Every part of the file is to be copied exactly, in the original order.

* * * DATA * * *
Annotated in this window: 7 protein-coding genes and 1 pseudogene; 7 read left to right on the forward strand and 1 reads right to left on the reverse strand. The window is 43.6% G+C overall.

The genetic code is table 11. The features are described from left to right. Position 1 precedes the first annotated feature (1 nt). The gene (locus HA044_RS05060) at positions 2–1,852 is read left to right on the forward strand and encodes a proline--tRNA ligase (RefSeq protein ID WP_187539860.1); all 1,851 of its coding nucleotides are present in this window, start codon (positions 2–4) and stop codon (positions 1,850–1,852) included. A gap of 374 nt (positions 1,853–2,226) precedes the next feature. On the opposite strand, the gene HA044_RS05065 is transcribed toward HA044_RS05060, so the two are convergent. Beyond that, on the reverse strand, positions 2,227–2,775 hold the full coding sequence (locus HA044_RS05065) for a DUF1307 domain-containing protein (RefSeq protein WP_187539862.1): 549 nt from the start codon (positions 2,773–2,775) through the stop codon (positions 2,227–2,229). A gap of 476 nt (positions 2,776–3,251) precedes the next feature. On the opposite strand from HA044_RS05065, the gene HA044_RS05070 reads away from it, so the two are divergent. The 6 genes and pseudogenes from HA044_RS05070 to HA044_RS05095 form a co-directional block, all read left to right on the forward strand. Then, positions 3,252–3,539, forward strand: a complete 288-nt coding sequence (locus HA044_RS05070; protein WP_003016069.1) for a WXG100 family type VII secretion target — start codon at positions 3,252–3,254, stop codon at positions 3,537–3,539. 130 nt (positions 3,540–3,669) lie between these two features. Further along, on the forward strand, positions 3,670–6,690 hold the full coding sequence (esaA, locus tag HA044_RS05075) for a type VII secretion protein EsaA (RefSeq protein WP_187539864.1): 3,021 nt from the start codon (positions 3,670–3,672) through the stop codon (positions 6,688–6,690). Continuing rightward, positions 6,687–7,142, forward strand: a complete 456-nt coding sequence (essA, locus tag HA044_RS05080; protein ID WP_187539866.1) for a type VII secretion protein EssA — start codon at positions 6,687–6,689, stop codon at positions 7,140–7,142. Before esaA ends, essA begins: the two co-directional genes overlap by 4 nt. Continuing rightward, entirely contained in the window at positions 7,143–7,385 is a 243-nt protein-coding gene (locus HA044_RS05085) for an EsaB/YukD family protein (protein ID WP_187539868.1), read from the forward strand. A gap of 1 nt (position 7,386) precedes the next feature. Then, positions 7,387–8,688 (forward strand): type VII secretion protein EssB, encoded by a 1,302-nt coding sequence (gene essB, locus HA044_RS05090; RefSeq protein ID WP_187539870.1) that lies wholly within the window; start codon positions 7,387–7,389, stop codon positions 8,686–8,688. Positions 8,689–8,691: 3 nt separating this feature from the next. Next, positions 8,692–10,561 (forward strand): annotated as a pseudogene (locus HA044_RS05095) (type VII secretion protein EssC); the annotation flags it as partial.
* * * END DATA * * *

Annotated in this window: 7 protein-coding genes and 1 pseudogene; 7 read left to right on the forward strand and 1 reads right to left on the reverse strand. The window is 43.6% G+C overall.

The genetic code is table 11. The features are described from left to right. Position 1 precedes the first annotated feature (1 nt). The gene (locus HA044_RS05060) at positions 2–1,852 is read left to right on the forward strand and encodes a proline--tRNA ligase (RefSeq protein ID WP_187539860.1); all 1,851 of its coding nucleotides are present in this window, start codon (positions 2–4) and stop codon (positions 1,850–1,852) included. A gap of 374 nt (positions 1,853–2,226) precedes the next feature. On the opposite strand, the gene HA044_RS05065 is transcribed toward HA044_RS05060, so the two are convergent. Beyond that, on the reverse strand, positions 2,227–2,775 hold the full coding sequence (locus HA044_RS05065) for a DUF1307 domain-containing protein (RefSeq protein WP_187539862.1): 549 nt from the start codon (positions 2,773–2,775) through the stop codon (positions 2,227–2,229). A gap of 476 nt (positions 2,776–3,251) precedes the next feature. On the opposite strand from HA044_RS05065, the gene HA044_RS05070 reads away from it, so the two are divergent. The 6 genes and pseudogenes from HA044_RS05070 to HA044_RS05095 form a co-directional block, all read left to right on the forward strand. Then, positions 3,252–3,539, forward strand: a complete 288-nt coding sequence (locus HA044_RS05070; protein WP_003016069.1) for a WXG100 family type VII secretion target — start codon at positions 3,252–3,254, stop codon at positions 3,537–3,539. 130 nt (positions 3,540–3,669) lie between these two features. Further along, on the forward strand, positions 3,670–6,690 hold the full coding sequence (esaA, locus tag HA044_RS05075) for a type VII secretion protein EsaA (RefSeq protein WP_187539864.1): 3,021 nt from the start codon (positions 3,670–3,672) through the stop codon (positions 6,688–6,690). Continuing rightward, positions 6,687–7,142, forward strand: a complete 456-nt coding sequence (essA, locus tag HA044_RS05080; protein ID WP_187539866.1) for a type VII secretion protein EssA — start codon at positions 6,687–6,689, stop codon at positions 7,140–7,142. Before esaA ends, essA begins: the two co-directional genes overlap by 4 nt. Continuing rightward, entirely contained in the window at positions 7,143–7,385 is a 243-nt protein-coding gene (locus HA044_RS05085) for an EsaB/YukD family protein (protein ID WP_187539868.1), read from the forward strand. A gap of 1 nt (position 7,386) precedes the next feature. Then, positions 7,387–8,688 (forward strand): type VII secretion protein EssB, encoded by a 1,302-nt coding sequence (gene essB, locus HA044_RS05090; RefSeq protein ID WP_187539870.1) that lies wholly within the window; start codon positions 7,387–7,389, stop codon positions 8,686–8,688. Positions 8,689–8,691: 3 nt separating this feature from the next. Next, positions 8,692–10,561 (forward strand): annotated as a pseudogene (locus HA044_RS05095) (type VII secretion protein EssC); the annotation flags it as partial.